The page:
Speaking on the documentary, Shearer said: "Never ever did I think that heading a football could be dangerous for me.
"There are 850,000 people in our country that are suffering from dementia, and there are a lot of footballers who are in those numbers. But, we don't know how many and that can't be right.
"We started the research in 2002, it's now 2017 and it seems like we are no further forward because the same questions are still being asked. There's enough money around nowadays in football, just not enough of it has been given to research. It's about time we had more definitive answers."
Former Luton forward Matt Tees suffers from late-stage dementia, something his wife May feels has been brought on by the repeated action of heading a football, as she explained her struggles of living with someone with the disease.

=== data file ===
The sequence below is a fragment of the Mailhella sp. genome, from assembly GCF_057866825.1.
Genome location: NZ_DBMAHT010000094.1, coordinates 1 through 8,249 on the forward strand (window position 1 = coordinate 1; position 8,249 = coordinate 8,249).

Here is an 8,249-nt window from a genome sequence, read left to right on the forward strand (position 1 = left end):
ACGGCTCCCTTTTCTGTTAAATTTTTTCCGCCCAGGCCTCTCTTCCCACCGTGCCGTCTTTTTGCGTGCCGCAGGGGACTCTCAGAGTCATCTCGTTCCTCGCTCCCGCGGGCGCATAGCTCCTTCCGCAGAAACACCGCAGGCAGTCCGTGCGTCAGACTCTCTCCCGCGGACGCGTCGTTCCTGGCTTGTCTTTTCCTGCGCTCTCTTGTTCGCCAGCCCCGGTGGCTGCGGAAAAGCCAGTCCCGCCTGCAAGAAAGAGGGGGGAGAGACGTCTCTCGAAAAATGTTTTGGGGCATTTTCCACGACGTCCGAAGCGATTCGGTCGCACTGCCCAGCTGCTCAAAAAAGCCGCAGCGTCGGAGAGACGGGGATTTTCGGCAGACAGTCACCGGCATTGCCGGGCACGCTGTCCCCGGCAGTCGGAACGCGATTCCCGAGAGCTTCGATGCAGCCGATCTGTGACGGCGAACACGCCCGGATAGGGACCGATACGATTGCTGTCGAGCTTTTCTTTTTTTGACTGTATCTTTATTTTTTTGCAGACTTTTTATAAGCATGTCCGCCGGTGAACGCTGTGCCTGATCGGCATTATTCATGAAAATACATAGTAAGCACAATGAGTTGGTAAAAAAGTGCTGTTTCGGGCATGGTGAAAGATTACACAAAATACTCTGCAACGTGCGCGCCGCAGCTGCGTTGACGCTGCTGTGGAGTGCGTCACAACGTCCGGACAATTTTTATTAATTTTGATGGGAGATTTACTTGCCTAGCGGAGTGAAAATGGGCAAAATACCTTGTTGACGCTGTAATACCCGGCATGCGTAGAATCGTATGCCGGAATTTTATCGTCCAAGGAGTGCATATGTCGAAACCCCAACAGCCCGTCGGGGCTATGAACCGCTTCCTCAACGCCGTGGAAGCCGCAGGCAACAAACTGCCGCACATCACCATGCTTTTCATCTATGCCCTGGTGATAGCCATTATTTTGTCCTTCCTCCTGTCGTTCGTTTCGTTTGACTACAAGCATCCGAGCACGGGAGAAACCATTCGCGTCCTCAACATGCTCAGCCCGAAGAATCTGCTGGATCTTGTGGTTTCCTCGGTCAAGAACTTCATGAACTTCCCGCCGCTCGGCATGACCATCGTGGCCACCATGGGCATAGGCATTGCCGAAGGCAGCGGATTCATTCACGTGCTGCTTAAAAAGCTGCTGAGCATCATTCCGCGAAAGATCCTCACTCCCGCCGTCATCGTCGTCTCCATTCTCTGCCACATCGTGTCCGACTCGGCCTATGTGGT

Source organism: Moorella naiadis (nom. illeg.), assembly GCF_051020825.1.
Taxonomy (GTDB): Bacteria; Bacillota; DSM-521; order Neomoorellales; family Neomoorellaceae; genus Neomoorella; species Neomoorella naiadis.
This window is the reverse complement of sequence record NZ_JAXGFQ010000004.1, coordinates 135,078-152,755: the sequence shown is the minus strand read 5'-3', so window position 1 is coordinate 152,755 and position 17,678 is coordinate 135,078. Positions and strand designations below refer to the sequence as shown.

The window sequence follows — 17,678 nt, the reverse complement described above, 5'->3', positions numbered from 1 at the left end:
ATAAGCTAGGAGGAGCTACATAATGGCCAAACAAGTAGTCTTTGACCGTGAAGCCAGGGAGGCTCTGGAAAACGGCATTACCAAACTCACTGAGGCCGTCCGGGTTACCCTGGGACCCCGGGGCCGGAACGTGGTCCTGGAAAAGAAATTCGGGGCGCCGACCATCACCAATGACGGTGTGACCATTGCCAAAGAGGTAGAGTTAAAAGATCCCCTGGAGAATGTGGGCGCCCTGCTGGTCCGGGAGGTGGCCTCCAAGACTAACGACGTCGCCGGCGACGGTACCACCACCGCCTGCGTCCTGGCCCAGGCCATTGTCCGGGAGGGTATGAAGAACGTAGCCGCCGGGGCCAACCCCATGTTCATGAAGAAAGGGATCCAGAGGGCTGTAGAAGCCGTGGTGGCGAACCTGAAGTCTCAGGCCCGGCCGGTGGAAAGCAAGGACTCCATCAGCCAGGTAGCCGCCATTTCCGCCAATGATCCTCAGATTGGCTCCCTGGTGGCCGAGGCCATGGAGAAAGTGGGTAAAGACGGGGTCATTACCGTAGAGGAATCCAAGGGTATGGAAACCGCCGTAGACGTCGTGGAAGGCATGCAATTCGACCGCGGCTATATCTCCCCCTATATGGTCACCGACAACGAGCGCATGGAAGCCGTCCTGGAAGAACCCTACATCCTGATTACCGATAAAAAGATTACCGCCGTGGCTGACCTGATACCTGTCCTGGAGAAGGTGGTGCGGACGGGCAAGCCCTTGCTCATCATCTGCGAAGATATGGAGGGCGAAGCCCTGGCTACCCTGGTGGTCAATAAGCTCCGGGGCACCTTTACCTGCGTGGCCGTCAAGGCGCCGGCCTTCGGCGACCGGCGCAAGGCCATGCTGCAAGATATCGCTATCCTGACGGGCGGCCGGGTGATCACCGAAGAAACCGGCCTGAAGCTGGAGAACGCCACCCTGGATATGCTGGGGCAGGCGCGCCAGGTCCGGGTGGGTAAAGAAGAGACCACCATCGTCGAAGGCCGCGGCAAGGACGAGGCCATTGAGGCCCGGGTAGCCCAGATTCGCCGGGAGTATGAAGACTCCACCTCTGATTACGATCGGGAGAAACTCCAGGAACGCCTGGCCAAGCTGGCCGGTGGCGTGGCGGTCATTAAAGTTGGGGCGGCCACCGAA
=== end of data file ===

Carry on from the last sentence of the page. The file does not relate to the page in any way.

"Matt is quiet, he doesn't talk. He doesn't know that this is his house. That is heartbreaking for me," she told the BBC documentary. "I think I have learned to be strong, because I have had to be. We are in the final stages, it could be two years, it could be 10 years -- nobody knows.
"There has to be [a link]. I can name about eight people who have played football, in this area, who have dementia or Alzheimer's. So that speaks volumes in my opinion."
The former Newcastle striker looked at parts of the brain of ex-West Brom forward Jeff Astle, who died from CTE in 2002 aged 59, and whose family have campaigned to raise awareness around brain injury in football.